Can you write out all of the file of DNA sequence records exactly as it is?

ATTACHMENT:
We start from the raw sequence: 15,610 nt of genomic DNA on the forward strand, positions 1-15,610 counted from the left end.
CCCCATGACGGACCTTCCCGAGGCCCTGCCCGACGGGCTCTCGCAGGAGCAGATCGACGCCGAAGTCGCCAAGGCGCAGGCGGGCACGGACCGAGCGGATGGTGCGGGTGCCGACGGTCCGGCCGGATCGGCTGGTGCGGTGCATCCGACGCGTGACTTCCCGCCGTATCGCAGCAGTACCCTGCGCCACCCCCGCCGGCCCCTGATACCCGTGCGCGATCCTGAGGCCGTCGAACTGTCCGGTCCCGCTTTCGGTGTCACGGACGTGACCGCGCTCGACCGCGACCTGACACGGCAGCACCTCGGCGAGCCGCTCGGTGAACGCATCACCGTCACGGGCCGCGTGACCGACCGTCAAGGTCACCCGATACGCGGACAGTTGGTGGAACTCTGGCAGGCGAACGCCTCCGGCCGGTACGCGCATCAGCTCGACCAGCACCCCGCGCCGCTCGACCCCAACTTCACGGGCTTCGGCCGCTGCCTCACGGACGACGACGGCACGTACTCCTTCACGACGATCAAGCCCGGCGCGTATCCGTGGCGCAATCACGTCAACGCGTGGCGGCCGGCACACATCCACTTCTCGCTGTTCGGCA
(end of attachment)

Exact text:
We start from the raw sequence: 15,610 nt of genomic DNA on the forward strand, positions 1-15,610 counted from the left end.
CCCCATGACGGACCTTCCCGAGGCCCTGCCCGACGGGCTCTCGCAGGAGCAGATCGACGCCGAAGTCGCCAAGGCGCAGGCGGGCACGGACCGAGCGGATGGTGCGGGTGCCGACGGTCCGGCCGGATCGGCTGGTGCGGTGCATCCGACGCGTGACTTCCCGCCGTATCGCAGCAGTACCCTGCGCCACCCCCGCCGGCCCCTGATACCCGTGCGCGATCCTGAGGCCGTCGAACTGTCCGGTCCCGCTTTCGGTGTCACGGACGTGACCGCGCTCGACCGCGACCTGACACGGCAGCACCTCGGCGAGCCGCTCGGTGAACGCATCACCGTCACGGGCCGCGTGACCGACCGTCAAGGTCACCCGATACGCGGACAGTTGGTGGAACTCTGGCAGGCGAACGCCTCCGGCCGGTACGCGCATCAGCTCGACCAGCACCCCGCGCCGCTCGACCCCAACTTCACGGGCTTCGGCCGCTGCCTCACGGACGACGACGGCACGTACTCCTTCACGACGATCAAGCCCGGCGCGTATCCGTGGCGCAATCACGTCAACGCGTGGCGGCCGGCACACATCCACTTCTCGCTGTTCGGCA